Several reports in the past 20 years indicate that teosinte has appeared in Spain and France and is spreading widely in maize growing areas as an invasive species [71]. Several field and greenhouse experiments are being developed to find control measures [72, 73]. In several regions of Mexico, teosinte (Zea mays ssp. mexicana) has become an important weed in maize fields; it has been reported as a problem in the Toluca Valley, in eastern Jalisco (part of the Central Plateau), in the states of Durango, Puebla and Hidalgo, and in several maize fields in the Chalco Valley in the state of Mexico. Some selected references on teosinte as a weed are: Espinosa and Sarukhán [74], Vibrans and Estrada [75], Balbuena et al. [76] and Sánchez-Ken et al. [77].

Climatic adaptation

Univariate analysis of variance was used initially to select the first set of 45 out 216 climatic variables. Variable selection for clustering and classification (VSCC) was then used to select a final set of 23 variables (Table 3). The inclusion of growing season parameters in the selected variables showed that they are a competitive alternative to the very well-known annual, seasonal and monthly “bioclimatic variables” proposed by Hijmans et al. [39] which are commonly used in describing wild plant species distribution.

Table 3. Eigenvectors of 23 climatic variables from principal component analysis of teosinte locations.

A principal components analysis (PCA) of the sites using these 23 quantitative climatic variables reveals important patterns of variation among teosinte species in their climatic adaptation. The first three principal components (PCs) accounted for 93.5% of the variation in the ecogeographical data. PC1 explained 67.4% of the variation and is mostly influenced by temperature variables and altitude (Table 3). PC2 explained 21.7% and had strongly positive scores for relative humidity and negative values for solar radiation variables; PC3 explained 4.5% and had strongly positive scores for rainfall and growing season-derived variables (Table 3).

It is important to state that the hierarchical system of classification for Zea was mostly based on the morphological features of the tassels, because these have not been under human selection [17, 18]. On the other hand, the races of teosinte are geographical populations spatially isolated by the topography in Mexico and Central America. The ecological conditions of these areas have special characteristics and several physiologically different races have developed, each of which has acquired a limited morphological, ecological, chromosomal, and genetical distinctness [6]. Plotting teosinte occurrences against the first two principal components of climate and geographic data revealed that most sites for Zea mays ssp. parviglumis, fall in the central part of the biplot graph, suggesting similar adaptations; while race Central Plateau of Zea mays ssp. mexicana and the perennial teosintes seem to be intermediate among ssp. parviglumis and races Durango and Nobogame of ssp. mexicana (Fig 3). However, Zea luxurians from San Felipe Usila, Oaxaca and Soconusco, Chiapas, Zea nicaraguensis and Zea vespertilio are very well separated from the main group and displaced in the positive direction of PC1 and PC2, indicating adaptation to a very high rainfall and hot temperatures (highest values of mean temperature, humidity and rainfall, x44, x58, 181, 182, 187, Table 3 and Fig 3). Race Chalco of ssp. mexicana is displaced in the negative direction of PC1, indicating an adaptation to moderate rainfall, low temperatures and high altitude (x3 and negative x175, x177, x181). PC2 was dominated by relative humidity (x156), length of the growing season (x201), precipitation seasonality (x212) and solar radiation (x162, x170); this dimension clearly separates Zea luxurians from Oaxaca, Zea vespertilio, Zea nicaraguensis, Zea luxurians and Zea mays ssp. huehuetenangensis on the positive side and races Durango and Nobogame of ssp. mexicana on the negative side (Fig 3). These two races are adapted to high altitude, higher solar radiation and low rainfall during shorter growing seasons.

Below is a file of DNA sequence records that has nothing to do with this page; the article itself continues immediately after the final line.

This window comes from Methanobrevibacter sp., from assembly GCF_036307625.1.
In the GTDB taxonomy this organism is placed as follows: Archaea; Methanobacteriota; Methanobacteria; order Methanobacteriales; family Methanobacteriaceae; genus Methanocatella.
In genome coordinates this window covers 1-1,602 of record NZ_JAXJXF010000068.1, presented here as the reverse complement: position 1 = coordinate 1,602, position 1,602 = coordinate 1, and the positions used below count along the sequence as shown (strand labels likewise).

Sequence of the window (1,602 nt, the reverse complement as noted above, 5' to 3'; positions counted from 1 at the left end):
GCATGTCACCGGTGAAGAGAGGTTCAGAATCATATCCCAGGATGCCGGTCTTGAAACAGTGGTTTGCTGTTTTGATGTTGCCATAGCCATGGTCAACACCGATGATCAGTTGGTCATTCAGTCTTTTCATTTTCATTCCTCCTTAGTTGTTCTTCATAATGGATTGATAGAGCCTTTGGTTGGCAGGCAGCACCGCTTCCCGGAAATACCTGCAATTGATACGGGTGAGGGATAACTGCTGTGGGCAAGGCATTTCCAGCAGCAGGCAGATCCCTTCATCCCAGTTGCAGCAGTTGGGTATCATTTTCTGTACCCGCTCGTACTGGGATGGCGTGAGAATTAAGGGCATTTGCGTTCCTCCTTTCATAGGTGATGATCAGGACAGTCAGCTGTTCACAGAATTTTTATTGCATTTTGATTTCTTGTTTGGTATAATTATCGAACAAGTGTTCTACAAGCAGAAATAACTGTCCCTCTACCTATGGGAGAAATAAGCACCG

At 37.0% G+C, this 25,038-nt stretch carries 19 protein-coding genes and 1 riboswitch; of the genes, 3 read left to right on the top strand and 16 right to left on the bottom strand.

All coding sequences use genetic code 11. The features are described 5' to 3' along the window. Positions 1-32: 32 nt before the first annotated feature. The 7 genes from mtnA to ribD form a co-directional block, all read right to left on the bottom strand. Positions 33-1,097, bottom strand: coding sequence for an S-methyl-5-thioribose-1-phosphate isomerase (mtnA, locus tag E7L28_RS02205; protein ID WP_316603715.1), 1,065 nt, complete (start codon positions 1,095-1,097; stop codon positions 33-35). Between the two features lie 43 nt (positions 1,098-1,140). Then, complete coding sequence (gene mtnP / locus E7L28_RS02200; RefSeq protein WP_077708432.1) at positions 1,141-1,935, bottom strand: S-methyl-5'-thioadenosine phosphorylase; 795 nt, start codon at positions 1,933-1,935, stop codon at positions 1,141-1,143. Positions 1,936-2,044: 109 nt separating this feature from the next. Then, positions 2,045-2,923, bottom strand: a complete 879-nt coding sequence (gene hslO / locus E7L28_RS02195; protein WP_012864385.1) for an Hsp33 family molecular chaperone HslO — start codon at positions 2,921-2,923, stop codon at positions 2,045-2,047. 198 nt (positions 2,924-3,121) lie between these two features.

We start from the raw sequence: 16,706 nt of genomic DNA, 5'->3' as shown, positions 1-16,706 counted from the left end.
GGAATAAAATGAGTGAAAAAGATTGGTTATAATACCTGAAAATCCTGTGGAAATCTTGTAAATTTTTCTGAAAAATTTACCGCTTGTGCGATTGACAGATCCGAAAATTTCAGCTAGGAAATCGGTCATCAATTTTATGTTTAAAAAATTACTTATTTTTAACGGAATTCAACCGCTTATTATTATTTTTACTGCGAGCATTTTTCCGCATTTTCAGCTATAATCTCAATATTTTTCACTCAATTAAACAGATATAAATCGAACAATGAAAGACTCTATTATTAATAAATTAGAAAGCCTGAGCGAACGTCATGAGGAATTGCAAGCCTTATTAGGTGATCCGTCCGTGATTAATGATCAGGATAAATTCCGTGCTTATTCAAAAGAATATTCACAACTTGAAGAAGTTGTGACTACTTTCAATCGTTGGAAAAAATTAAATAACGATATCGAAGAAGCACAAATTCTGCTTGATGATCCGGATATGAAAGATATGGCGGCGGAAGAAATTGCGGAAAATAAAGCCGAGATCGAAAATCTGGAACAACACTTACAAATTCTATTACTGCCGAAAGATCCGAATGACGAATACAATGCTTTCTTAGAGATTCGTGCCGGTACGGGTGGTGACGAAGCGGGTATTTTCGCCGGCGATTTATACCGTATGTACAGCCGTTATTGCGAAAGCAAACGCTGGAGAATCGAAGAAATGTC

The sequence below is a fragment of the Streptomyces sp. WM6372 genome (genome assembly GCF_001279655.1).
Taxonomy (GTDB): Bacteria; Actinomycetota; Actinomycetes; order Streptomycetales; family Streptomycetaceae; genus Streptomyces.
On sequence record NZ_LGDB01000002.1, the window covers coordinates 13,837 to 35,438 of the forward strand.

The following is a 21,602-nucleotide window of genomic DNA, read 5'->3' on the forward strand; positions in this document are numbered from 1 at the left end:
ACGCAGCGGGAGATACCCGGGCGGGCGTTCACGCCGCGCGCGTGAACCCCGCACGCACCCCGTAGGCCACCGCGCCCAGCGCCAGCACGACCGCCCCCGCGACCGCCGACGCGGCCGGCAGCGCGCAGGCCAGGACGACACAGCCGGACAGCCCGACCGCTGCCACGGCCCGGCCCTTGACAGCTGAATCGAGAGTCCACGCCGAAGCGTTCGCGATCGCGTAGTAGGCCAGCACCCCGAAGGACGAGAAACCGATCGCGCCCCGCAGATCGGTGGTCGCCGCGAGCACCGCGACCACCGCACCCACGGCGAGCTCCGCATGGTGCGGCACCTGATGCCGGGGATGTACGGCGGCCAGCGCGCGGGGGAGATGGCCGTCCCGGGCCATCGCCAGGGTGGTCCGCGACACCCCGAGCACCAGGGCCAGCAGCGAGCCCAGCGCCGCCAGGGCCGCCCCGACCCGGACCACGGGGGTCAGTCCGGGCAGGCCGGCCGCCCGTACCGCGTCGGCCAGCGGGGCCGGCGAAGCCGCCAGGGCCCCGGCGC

Fig 3. Principal component analysis of collecting sites of teosinte using ecogeographic data (Zea mays ssp. parviglumis designated with a blue square; Zea mays ssp. mexicana race Chalco designated with a red circle, race Durango designated with an orange circle, race Central Plateau designated with a lawngreen triangle, race Nobogame designated with a pink circle; Zea mays ssp. huehuetenangensis designated with a cyan square; Zea perennis designated with a purple star; Zea diploperennis designated with a magenta star; Zea luxurians designated with a darkgreen diamond; Zea nicaraguensis designated with a gray diamond; Zea luxurians from San Felipe Usila, Oaxaca designated with a brown diamond; Zea vespertilio designated with a yellow diamond).

A discriminant analysis was conducted based on the classifications presented in Table 1 and Fig 3. Results of posterior probabilities of membership based on the climatic variables indicated that 95.7% of records were correctly classified into the 14 taxa. Despite the complexity of teosinte diversity, only 4.9% of sites of Zea mays ssp. parviglumis, 11% of Zea mays ssp. mexicana (7% of race Chalco, 3% of race Nobogame and 1% of race Central Plateau) and 5.2% of Zea luxurians from Guatemala, were misclassified; all remaining races and species were classified without error.